Feature #7340

'each_with' or 'into' alias for 'each_with_object'

Added by Nathan Broadbent over 2 years ago. Updated over 2 years ago.

[ruby-core:49267]
Status:Open
Priority:Low
Assignee:-

Description

Following on from the discussions at #7297 and #7241, it is apparent that a shorter alias for 'each_with_object' would be much appreciated.


Related issues

Related to Ruby trunk - Feature #7384: Rename #each_with_object to #each_with Open 11/18/2012
Related to Ruby trunk - Feature #7297: map_to alias for each_with_object Rejected 11/07/2012
Related to Ruby trunk - Feature #6687: Enumerable#with Open 07/02/2012

History

#1 Updated by Yukihiro Matsumoto over 2 years ago

I dislike #into because it may or may not put something into the argument.
I am OK with #each_with.

Matz.

#2 Updated by kyo endo over 2 years ago

matz (Yukihiro Matsumoto) wrote:

I dislike #into because it may or may not put something into the argument.
I am OK with #each_with.

Matz.

I would appreciate if you could look at #6687. but #each_with is OK for me :-)

#3 Updated by Rodrigo Rosenfeld Rosas over 2 years ago

The reason I dislike each_with_object and each_with is the "each" on them. "each"'s return value isn't meaningful to me. That's why I would prefer "map_to", "map_into" or just "into".

"into" here doesn't mean putting values "into" the array or hash. It means: "turn/map object into a hash/array/whatever". It is not about putting something into the passed object, but about converting the original object (say numbers) into the object being passed as the initial value like a hash or an array.

It is ok to chain operations as a pattern (like the one used by jQuery) so that an_array.each{...}.sort would justify "each" returning the original "an_array", but only to be able to chain operations and not because "each" implies returning anything meaningful.

In that sense, each_with_object is currently supposed to return some meaningful value. That is why I'd prefer to call it "map_to", "map_into" or just "into".

numbers.map_into({}){...} should read "map numbers into a hash where ...". It would be even shorter if we just abbreviated "map_into" as just "into".

Also, if there is any chance that this wouldn't be an alias to each_with_object, I'd prefer the block's arguments order to be inverted to be symmetric to "inject".

#4 Updated by Matthew Kerwin over 2 years ago

On 13 November 2012 21:25, rosenfeld (Rodrigo Rosenfeld Rosas) <
rr.rosas@gmail.com> wrote:

Issue #7340 has been updated by rosenfeld (Rodrigo Rosenfeld Rosas).

The reason I dislike each_with_object and each_with is the "each" on them.
"each"'s return value isn't meaningful to me. That's why I would prefer
"map_to", "map_into" or just "into".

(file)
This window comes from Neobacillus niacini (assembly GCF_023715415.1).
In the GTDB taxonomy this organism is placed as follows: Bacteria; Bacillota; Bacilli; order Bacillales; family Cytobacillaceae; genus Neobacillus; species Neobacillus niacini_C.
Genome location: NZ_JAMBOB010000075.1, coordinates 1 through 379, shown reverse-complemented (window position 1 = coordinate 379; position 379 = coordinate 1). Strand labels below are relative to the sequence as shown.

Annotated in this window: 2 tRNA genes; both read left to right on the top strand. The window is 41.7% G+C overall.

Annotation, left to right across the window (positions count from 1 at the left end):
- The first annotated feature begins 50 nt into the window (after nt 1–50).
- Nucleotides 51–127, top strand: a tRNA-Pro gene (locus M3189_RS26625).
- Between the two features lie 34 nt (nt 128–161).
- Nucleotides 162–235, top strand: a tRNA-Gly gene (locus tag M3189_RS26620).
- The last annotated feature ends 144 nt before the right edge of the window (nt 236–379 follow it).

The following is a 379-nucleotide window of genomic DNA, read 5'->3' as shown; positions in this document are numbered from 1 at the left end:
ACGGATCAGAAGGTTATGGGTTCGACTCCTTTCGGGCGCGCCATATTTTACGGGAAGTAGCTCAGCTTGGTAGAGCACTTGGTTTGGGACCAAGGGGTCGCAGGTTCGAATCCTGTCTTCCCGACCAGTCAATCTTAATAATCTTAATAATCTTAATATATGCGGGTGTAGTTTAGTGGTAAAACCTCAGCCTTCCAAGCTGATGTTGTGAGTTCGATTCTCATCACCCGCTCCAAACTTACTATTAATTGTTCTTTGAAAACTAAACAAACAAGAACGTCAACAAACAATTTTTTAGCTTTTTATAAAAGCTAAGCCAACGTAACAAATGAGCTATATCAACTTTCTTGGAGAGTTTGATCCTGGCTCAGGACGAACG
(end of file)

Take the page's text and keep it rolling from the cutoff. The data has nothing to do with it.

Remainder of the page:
"into" here doesn't mean putting values "into" the array or hash. It
means: "turn/map object into a hash/array/whatever". It is not about
putting something into the passed object, but about converting the original
object (say numbers) into the object being passed as the initial value like
a hash or an array.

It is ok to chain operations as a pattern (like the one used by jQuery) so
that an_array.each{...}.sort would justify "each" returning the original
"an_array", but only to be able to chain operations and not because "each"
implies returning anything meaningful.

In that sense, each_with_object is currently supposed to return some
meaningful value. That is why I'd prefer to call it "map_to", "map_into" or
just "into".

numbers.map_into({}){...} should read "map numbers into a hash where ...".
It would be even shorter if we just abbreviated "map_into" as just "into".

Also, if there is any chance that this wouldn't be an alias to
each_with_object, I'd prefer the block's arguments order to be inverted to
be symmetric to "inject".

I believe, given that explanation, that #map_to is a far more appropriate
name than #map_into . . . and suddenly the reservations I had about this
alias start to fade away.

There is a clear semantic distinction between #each_with, where the focus
is on the action performed in the block, and #map_to, where the focus is on
the object returned from the block. So the question is: is this
alias/method meant to be an analogue for #each, or for #map ?

--
Matthew Kerwin, B.Sc (CompSci) (Hons)
http://matthew.kerwin.net.au/
ABN: 59-013-727-651

"You'll never find a programming language that frees
you from the burden of clarifying your ideas." - xkcd

#5 Updated by Akira Tanaka 11 months ago

  • Related to Feature #7384: Rename #each_with_object to #each_with added

#6 Updated by Akira Tanaka 11 months ago

  • Related to Feature #7297: map_to alias for each_with_object added

#7 Updated by Akira Tanaka 11 months ago

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